General Cigar restored as rightful owner of COHIBA mark

United States of America
In Empresa Cubana Del Tabaco v General Cigar Co Inc (Case 08-5878, July 14 2010), the US Court of Appeals for the Second Circuit has reversed a lower court holding that Empresa Cubana Del Tabaco (Cubatabaco) was not entitled to relief from a 2004 judgment dismissing Cubatabaco’s claim of unfair competition under New York law in connection with General Cigar Co Inc’s use of the famous COHIBA mark for cigars. The Second Circuit also reversed a previous judgment entered in favour of Cubatabaco that had permanently enjoined General Cigar’s use of the mark. 

Cubatabaco is a Cuban state corporation that has claimed, during almost 13 years of litigation, that it should own the US rights to the COHIBA mark. In 2006 it seemed that General Cigar owned use of the mark COHIBA in the United States after the US Supreme Court refused to hear Cubatabaco’s appeal. 

Subsequently, a New York court of appeals ruled that, while New York’s common law of unfair competition did not recognise the famous marks doctrine, a foreign plaintiff may prevail on a claim of unfair competition based on misappropriation, by showing that:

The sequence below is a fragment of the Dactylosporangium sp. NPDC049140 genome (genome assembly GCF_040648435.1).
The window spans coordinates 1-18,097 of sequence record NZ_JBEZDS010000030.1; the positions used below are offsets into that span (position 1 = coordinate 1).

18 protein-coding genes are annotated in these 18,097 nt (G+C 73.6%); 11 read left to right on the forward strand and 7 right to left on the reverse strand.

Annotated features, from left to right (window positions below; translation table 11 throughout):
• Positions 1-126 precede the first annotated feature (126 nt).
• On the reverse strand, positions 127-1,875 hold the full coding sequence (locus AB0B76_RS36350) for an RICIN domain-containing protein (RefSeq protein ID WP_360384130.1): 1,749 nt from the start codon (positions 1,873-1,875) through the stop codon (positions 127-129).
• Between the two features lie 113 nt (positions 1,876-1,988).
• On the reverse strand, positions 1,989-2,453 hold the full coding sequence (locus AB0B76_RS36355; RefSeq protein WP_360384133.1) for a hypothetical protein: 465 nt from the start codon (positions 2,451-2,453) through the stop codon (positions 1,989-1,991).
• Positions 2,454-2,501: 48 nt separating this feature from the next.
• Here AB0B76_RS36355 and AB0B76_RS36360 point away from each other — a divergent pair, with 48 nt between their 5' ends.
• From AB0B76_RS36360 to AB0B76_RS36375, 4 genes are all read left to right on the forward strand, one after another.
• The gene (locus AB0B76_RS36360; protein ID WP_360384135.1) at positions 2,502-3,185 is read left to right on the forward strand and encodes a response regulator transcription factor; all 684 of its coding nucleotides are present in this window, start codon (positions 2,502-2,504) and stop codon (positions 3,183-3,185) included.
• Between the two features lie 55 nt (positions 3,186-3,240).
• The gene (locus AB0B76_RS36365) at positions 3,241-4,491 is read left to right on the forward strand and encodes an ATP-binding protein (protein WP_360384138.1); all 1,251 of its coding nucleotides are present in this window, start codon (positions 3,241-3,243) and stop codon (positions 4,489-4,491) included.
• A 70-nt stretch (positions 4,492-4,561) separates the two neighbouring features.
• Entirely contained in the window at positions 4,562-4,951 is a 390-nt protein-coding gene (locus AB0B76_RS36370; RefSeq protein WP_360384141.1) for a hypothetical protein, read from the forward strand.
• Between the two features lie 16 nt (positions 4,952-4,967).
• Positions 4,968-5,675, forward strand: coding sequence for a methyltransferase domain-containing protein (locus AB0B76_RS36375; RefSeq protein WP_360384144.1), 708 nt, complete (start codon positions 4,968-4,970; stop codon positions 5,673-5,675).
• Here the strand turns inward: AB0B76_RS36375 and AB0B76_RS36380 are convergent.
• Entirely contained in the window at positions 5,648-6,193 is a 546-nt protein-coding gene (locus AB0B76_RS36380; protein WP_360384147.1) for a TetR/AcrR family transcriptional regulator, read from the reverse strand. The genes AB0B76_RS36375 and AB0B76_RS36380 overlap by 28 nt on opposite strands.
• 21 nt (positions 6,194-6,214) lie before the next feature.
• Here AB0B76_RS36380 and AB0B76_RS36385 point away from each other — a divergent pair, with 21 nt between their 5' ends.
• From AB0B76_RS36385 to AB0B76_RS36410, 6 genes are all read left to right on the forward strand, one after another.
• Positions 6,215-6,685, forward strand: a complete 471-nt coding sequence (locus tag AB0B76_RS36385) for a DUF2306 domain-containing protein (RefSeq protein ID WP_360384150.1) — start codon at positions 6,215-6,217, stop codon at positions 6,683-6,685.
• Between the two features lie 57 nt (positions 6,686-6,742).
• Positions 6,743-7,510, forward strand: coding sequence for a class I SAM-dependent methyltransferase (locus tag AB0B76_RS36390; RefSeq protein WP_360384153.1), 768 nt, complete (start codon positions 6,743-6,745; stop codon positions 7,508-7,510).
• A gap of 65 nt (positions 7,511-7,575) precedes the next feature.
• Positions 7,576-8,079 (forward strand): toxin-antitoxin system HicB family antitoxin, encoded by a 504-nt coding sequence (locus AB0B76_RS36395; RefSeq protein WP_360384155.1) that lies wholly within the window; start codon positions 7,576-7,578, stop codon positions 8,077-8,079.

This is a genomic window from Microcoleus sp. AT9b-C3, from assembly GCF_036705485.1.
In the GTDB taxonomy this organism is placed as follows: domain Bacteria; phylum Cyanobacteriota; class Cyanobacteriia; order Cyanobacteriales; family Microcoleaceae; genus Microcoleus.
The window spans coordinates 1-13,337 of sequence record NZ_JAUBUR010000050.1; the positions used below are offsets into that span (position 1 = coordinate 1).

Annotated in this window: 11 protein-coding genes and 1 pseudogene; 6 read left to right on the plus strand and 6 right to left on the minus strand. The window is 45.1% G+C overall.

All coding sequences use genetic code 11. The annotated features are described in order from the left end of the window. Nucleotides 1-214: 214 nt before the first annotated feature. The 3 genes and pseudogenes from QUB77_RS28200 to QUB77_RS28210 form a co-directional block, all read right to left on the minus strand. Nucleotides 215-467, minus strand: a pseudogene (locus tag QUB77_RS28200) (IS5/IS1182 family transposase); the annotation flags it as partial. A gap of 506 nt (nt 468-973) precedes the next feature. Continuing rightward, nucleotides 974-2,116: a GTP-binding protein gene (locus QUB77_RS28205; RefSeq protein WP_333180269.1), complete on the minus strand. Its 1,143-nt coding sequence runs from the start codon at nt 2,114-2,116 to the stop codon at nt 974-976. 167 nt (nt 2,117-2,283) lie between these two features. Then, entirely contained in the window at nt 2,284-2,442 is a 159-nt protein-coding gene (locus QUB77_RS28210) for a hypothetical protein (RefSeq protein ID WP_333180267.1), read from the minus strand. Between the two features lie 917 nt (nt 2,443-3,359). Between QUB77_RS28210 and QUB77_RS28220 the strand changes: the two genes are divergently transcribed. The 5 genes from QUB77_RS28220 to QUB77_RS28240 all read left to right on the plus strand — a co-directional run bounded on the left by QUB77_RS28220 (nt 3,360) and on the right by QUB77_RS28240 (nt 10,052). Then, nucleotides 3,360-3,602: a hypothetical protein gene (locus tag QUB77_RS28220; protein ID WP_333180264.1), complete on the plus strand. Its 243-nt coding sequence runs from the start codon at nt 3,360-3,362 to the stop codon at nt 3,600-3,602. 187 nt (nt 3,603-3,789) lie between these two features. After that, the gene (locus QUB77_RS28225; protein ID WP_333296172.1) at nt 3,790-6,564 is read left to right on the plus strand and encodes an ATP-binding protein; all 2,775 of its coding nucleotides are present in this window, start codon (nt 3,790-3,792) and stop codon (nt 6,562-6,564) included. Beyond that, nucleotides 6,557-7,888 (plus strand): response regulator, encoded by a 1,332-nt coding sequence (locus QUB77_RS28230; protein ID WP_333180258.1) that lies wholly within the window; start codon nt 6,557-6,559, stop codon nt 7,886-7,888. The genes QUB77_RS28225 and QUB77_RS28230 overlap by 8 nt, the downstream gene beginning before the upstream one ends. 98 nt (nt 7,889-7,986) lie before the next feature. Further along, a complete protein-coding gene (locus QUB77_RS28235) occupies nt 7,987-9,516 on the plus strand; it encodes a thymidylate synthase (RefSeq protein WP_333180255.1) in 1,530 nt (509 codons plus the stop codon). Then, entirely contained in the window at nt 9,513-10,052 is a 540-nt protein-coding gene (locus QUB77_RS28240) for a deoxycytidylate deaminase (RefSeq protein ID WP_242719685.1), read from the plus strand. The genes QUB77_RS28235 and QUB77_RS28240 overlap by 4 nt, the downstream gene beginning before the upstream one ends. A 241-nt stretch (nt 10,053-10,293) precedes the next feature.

• a defendant deliberately copied the plaintiff’s mark for use in New York; and
  • consumers of the defendant’s product primarily associate the mark with the plaintiff’s product. 
In the New York state case, the court did not mention a separate and distinct requirement of bad faith. After the case was reopened in the Southern District of New York, Cubatabaco relied on the intervening state court decision in framing its Rule 60(b) motion for relief from a judgment dismissing Cubatabaco’s unfair competition claims. Based on the New York state case, the district court again enjoined General Cigar from using the mark. General Cigar appealed. 

The Second Circuit explained that Rule 60(b)(6) provides for a catch-all provision that is a grand reservoir of equitable power to do justice in a particular case, and is properly invoked when extraordinary circumstances justify relief or when the judgment may create an extreme and undue hardship. However, the court cautioned that Rule 60(b) motions are disfavoured. 

The Second Circuit further explained that a Rule 60(b)(6) motion did not warrant reopening the 2004 judgment as a consequence of the New York state court decision because, as a general matter, a mere change in decisional law does not constitute an extraordinary circumstance for the purposes of the federal rule. The Second Circuit also found that the state court decision did not represent an intervening change in New York’s law of unfair competition, nor did it clarify elements of an unfair competition claim or correct misinterpretations of New York law by federal or lower state courts. 

Shilpa V Patel, McDermott Will & Emery LLP, New York

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